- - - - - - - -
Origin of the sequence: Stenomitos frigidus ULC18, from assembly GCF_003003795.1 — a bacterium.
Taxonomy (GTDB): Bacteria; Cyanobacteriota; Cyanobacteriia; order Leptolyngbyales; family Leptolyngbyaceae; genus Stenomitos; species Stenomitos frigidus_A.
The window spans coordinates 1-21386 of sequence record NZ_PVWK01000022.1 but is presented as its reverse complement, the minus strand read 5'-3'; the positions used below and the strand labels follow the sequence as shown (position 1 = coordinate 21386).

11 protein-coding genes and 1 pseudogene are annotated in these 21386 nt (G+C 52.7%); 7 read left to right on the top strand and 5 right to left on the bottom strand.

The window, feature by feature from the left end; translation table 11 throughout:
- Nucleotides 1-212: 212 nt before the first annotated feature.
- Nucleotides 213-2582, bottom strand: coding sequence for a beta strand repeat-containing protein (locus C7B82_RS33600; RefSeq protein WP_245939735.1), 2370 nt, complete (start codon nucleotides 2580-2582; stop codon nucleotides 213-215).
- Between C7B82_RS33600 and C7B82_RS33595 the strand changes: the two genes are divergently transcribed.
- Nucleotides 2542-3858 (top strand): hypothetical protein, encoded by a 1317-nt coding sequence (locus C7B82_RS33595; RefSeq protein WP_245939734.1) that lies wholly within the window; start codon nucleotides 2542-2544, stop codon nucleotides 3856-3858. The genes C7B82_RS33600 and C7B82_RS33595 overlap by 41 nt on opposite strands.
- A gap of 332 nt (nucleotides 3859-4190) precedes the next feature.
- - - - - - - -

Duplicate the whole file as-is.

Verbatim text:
Origin of the sequence: Stenomitos frigidus ULC18, from assembly GCF_003003795.1 — a bacterium.
Taxonomy (GTDB): Bacteria; Cyanobacteriota; Cyanobacteriia; order Leptolyngbyales; family Leptolyngbyaceae; genus Stenomitos; species Stenomitos frigidus_A.
The window spans coordinates 1-21386 of sequence record NZ_PVWK01000022.1 but is presented as its reverse complement, the minus strand read 5'-3'; the positions used below and the strand labels follow the sequence as shown (position 1 = coordinate 21386).

11 protein-coding genes and 1 pseudogene are annotated in these 21386 nt (G+C 52.7%); 7 read left to right on the top strand and 5 right to left on the bottom strand.

The window, feature by feature from the left end; translation table 11 throughout:
- Nucleotides 1-212: 212 nt before the first annotated feature.
- Nucleotides 213-2582, bottom strand: coding sequence for a beta strand repeat-containing protein (locus C7B82_RS33600; RefSeq protein WP_245939735.1), 2370 nt, complete (start codon nucleotides 2580-2582; stop codon nucleotides 213-215).
- Between C7B82_RS33600 and C7B82_RS33595 the strand changes: the two genes are divergently transcribed.
- Nucleotides 2542-3858 (top strand): hypothetical protein, encoded by a 1317-nt coding sequence (locus C7B82_RS33595; RefSeq protein WP_245939734.1) that lies wholly within the window; start codon nucleotides 2542-2544, stop codon nucleotides 3856-3858. The genes C7B82_RS33600 and C7B82_RS33595 overlap by 41 nt on opposite strands.
- A gap of 332 nt (nucleotides 3859-4190) precedes the next feature.